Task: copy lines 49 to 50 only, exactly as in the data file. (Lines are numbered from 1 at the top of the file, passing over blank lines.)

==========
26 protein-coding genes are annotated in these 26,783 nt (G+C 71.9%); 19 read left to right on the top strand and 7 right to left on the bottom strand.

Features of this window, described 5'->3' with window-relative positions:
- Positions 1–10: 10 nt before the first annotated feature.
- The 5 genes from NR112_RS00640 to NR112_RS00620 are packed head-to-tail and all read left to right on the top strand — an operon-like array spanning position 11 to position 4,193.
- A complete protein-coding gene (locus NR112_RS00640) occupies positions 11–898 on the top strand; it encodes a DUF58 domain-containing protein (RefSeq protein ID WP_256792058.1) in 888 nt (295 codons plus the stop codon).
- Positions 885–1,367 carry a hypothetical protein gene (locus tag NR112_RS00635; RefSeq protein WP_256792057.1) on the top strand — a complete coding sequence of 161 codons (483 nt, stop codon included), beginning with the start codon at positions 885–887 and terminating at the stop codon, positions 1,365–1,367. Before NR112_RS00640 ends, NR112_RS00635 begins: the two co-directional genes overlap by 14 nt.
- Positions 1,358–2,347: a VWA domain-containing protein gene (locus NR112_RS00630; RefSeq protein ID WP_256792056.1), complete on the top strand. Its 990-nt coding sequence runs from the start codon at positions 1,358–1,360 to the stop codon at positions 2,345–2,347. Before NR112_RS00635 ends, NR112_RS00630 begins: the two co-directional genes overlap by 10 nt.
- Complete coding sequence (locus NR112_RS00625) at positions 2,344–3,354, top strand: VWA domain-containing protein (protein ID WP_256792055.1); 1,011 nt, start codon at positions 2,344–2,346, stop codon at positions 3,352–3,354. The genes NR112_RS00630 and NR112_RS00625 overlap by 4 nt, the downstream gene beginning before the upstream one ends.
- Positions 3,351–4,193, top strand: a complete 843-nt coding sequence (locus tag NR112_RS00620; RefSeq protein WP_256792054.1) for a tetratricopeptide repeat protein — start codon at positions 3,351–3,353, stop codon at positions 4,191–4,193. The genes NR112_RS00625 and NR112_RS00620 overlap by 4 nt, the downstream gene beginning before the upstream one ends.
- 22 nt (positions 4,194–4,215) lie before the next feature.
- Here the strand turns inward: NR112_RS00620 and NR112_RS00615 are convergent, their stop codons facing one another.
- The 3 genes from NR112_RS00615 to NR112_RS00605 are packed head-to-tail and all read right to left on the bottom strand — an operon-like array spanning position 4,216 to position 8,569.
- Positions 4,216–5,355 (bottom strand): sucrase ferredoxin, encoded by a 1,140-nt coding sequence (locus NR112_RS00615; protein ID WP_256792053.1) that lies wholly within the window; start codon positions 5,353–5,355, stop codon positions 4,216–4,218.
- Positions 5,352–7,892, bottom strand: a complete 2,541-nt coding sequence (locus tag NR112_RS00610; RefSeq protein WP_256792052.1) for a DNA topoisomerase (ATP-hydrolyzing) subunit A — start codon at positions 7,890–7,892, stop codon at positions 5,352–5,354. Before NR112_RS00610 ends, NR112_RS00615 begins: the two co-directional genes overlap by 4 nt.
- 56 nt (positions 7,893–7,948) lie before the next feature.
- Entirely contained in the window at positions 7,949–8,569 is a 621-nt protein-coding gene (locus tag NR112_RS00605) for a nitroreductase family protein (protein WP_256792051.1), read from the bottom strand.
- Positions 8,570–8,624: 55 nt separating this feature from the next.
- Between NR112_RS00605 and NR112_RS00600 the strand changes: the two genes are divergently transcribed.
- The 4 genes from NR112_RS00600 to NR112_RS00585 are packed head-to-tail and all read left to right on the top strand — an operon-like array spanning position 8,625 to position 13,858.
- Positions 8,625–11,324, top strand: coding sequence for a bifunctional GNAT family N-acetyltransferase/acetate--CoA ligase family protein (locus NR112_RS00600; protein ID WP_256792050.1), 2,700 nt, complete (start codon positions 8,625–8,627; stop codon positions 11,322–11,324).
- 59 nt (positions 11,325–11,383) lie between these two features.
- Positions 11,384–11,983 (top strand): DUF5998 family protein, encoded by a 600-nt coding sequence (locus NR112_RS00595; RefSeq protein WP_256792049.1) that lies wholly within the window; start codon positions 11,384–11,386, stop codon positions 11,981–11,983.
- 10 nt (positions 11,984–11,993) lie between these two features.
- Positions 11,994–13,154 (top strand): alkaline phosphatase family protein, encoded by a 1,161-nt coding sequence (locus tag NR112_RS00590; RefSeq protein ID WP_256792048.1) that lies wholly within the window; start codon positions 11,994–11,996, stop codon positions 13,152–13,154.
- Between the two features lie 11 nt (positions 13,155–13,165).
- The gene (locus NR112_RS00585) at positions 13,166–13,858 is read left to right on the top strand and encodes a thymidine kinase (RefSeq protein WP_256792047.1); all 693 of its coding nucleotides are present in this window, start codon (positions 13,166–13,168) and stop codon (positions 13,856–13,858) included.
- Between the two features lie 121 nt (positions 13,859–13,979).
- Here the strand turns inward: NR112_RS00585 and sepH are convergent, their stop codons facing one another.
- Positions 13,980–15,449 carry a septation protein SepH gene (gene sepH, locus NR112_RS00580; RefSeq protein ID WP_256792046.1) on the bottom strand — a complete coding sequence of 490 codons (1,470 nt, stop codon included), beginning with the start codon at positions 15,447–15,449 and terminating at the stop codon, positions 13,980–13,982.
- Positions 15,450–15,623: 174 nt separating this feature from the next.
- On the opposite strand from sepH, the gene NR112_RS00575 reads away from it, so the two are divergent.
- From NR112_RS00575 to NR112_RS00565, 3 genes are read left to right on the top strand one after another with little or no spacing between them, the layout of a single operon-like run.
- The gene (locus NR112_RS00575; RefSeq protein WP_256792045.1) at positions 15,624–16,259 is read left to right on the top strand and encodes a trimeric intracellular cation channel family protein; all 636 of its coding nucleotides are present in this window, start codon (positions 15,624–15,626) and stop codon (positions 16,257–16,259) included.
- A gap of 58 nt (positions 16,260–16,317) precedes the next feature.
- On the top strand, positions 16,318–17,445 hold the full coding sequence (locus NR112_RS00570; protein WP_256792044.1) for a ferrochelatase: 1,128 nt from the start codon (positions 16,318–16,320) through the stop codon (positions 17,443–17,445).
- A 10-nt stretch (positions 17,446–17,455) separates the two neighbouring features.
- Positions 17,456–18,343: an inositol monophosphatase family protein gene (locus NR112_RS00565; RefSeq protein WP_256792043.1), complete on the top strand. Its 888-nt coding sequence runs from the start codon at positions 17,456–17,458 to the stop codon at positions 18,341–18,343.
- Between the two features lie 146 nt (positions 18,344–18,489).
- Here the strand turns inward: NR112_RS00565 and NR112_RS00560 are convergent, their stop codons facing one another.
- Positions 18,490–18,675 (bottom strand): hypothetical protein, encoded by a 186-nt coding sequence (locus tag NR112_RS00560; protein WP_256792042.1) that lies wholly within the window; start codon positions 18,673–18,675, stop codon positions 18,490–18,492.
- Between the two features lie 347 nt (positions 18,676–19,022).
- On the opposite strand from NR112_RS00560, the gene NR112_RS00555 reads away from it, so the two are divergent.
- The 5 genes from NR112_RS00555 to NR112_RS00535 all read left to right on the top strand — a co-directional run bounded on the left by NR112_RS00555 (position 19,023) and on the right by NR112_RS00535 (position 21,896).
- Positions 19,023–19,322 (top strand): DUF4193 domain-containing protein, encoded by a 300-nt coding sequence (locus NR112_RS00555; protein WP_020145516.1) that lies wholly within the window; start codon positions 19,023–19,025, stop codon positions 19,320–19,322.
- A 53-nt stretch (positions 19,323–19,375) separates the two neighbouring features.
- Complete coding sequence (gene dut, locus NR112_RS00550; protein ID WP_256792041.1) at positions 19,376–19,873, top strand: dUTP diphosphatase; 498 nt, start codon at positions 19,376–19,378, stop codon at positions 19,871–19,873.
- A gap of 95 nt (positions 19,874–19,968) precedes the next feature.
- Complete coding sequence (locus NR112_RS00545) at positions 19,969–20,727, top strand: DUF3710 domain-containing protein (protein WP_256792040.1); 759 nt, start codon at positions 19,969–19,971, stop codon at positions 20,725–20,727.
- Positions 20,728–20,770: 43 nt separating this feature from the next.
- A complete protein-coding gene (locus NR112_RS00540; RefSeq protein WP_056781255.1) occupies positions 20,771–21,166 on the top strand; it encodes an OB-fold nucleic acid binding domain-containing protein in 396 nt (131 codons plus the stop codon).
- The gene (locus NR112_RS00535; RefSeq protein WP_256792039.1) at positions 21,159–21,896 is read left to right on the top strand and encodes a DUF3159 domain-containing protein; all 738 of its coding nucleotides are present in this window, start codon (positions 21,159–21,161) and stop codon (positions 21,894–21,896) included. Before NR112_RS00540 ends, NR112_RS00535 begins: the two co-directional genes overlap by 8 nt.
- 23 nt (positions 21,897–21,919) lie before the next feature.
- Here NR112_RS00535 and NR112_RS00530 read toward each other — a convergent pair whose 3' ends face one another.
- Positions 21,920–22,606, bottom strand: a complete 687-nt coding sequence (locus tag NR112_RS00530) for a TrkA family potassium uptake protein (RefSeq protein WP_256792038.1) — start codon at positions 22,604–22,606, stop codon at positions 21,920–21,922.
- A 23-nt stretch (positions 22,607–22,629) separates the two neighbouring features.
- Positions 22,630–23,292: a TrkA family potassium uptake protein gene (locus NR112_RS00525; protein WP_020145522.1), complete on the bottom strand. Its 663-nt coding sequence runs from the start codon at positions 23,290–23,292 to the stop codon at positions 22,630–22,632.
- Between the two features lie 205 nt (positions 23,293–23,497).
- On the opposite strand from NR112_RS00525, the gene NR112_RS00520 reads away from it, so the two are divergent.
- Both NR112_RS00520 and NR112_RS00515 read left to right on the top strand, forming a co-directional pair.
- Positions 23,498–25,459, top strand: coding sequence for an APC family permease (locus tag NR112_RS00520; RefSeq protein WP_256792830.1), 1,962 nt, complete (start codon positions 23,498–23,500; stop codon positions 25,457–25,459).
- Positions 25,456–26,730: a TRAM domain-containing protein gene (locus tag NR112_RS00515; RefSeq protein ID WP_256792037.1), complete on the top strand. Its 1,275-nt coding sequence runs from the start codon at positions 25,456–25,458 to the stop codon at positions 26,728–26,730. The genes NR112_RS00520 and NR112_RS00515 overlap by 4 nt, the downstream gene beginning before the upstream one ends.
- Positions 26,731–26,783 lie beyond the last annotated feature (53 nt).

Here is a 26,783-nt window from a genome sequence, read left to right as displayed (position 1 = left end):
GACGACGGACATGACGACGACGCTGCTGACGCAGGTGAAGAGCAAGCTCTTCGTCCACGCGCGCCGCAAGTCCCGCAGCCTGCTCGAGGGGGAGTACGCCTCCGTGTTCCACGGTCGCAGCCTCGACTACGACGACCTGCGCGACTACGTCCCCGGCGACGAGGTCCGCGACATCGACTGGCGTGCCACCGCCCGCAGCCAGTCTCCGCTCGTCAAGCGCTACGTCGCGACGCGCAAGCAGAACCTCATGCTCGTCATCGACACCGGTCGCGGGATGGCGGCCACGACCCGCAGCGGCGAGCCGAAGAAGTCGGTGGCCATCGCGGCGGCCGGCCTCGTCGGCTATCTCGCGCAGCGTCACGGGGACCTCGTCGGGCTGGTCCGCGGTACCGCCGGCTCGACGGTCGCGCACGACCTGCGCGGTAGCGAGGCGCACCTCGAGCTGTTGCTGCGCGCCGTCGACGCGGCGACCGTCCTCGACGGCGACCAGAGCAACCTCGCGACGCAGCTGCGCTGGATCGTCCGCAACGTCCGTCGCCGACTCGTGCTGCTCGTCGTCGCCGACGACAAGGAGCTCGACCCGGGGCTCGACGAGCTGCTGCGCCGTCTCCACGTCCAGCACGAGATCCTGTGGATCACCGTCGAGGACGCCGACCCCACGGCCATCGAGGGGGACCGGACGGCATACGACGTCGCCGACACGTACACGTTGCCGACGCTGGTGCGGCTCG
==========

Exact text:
- Positions 20,728–20,770: 43 nt separating this feature from the next.
- A complete protein-coding gene (locus NR112_RS00540; RefSeq protein WP_056781255.1) occupies positions 20,771–21,166 on the top strand; it encodes an OB-fold nucleic acid binding domain-containing protein in 396 nt (131 codons plus the stop codon).